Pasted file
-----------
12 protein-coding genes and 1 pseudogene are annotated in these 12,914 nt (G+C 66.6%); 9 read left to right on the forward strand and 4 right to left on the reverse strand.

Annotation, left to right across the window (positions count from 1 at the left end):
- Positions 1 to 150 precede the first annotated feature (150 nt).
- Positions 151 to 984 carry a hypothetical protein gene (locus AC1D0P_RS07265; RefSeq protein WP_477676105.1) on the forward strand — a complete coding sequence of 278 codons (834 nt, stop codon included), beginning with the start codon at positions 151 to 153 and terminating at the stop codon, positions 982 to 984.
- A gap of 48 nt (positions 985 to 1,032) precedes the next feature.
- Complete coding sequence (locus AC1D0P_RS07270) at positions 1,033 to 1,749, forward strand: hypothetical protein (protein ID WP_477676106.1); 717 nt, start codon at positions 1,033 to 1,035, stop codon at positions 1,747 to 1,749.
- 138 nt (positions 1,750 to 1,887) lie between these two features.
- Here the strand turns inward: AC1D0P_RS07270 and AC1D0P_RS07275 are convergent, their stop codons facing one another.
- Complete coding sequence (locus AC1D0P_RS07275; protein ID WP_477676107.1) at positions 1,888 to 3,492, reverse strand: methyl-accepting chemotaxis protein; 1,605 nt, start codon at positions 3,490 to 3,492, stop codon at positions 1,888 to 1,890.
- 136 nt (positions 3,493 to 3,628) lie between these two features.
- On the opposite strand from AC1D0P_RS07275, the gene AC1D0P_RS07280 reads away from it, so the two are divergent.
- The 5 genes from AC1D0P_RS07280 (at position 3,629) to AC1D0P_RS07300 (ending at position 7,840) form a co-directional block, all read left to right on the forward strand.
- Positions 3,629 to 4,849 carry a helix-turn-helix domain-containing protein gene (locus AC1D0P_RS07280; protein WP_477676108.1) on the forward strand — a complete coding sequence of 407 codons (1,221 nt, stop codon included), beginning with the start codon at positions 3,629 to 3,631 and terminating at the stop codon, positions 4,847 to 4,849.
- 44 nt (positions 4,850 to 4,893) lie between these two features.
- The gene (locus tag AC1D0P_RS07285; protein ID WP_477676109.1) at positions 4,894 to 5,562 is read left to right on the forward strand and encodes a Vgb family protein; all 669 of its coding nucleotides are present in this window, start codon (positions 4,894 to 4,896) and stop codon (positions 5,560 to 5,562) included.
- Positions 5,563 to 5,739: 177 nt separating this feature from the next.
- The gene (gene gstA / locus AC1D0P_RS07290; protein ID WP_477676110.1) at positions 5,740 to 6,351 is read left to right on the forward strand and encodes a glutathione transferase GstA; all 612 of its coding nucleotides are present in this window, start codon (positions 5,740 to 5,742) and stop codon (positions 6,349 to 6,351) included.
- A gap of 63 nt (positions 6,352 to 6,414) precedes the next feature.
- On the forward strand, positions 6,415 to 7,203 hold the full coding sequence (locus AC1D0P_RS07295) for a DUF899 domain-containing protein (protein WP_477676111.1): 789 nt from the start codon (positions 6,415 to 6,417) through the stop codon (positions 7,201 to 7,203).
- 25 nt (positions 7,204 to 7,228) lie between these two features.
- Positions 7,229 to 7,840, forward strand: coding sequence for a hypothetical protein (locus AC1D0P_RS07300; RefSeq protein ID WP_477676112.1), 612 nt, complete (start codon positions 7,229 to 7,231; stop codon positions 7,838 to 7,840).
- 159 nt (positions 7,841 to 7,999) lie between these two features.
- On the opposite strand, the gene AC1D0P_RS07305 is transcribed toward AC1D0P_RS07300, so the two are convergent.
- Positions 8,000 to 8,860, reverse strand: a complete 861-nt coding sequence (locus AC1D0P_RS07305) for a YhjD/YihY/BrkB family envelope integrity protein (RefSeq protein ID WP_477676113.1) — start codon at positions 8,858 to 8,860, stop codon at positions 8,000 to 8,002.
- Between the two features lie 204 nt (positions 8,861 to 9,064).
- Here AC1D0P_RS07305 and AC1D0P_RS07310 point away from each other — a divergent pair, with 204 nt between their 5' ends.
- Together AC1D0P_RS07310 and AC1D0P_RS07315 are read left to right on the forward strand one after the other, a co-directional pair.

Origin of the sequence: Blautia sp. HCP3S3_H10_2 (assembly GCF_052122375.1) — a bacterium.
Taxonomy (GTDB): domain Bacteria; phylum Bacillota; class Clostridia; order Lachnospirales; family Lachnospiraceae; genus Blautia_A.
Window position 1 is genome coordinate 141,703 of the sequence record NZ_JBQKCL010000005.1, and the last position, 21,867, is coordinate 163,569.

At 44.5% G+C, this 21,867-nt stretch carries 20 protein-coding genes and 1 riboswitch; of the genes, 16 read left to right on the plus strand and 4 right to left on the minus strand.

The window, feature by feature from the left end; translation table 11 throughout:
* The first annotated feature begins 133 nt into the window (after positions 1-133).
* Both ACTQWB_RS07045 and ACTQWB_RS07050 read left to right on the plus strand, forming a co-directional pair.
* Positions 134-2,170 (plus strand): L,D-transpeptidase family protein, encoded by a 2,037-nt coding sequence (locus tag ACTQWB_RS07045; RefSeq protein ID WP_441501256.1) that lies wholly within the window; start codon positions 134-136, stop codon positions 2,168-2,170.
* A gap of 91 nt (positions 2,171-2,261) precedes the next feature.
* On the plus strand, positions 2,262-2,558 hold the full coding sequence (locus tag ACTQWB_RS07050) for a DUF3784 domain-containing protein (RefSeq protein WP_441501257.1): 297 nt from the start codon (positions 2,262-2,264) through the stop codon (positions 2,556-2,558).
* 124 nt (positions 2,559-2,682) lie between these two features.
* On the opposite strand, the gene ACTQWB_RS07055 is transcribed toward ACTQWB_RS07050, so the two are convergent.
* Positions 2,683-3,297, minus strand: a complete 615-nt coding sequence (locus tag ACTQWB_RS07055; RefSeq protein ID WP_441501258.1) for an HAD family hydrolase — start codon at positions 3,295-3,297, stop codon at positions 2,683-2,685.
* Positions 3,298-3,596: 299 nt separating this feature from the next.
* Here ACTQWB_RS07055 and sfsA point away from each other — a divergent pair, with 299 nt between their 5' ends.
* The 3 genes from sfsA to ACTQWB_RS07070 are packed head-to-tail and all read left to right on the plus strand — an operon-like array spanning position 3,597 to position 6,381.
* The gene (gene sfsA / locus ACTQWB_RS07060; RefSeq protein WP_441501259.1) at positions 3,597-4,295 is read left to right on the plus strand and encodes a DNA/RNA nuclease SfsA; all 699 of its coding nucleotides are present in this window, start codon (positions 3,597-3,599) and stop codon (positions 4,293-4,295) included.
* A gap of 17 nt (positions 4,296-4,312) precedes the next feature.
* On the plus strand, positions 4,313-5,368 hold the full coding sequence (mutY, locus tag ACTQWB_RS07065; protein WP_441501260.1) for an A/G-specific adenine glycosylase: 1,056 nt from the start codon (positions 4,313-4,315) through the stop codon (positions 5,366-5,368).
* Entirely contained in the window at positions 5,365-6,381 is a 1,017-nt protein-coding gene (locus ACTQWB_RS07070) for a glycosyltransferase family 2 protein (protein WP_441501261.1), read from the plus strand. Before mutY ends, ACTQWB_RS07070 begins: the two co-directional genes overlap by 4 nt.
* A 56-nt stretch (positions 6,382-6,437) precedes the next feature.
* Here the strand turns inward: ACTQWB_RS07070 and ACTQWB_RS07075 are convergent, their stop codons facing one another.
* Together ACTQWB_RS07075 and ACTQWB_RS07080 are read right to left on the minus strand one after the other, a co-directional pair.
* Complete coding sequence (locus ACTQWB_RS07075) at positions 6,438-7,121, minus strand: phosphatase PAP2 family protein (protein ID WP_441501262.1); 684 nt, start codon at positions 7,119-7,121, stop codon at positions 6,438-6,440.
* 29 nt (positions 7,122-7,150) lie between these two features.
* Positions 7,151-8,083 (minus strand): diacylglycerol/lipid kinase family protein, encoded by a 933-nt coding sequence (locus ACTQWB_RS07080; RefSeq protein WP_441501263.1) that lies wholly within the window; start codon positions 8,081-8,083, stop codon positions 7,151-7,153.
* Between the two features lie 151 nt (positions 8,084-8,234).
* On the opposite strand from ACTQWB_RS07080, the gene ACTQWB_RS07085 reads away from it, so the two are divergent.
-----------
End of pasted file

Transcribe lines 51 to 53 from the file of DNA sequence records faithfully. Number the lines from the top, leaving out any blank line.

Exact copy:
* Complete coding sequence (locus ACTQWB_RS07075) at positions 6,438-7,121, minus strand: phosphatase PAP2 family protein (protein ID WP_441501262.1); 684 nt, start codon at positions 7,119-7,121, stop codon at positions 6,438-6,440.
* 29 nt (positions 7,122-7,150) lie between these two features.
* Positions 7,151-8,083 (minus strand): diacylglycerol/lipid kinase family protein, encoded by a 933-nt coding sequence (locus ACTQWB_RS07080; RefSeq protein WP_441501263.1) that lies wholly within the window; start codon positions 8,081-8,083, stop codon positions 7,151-7,153.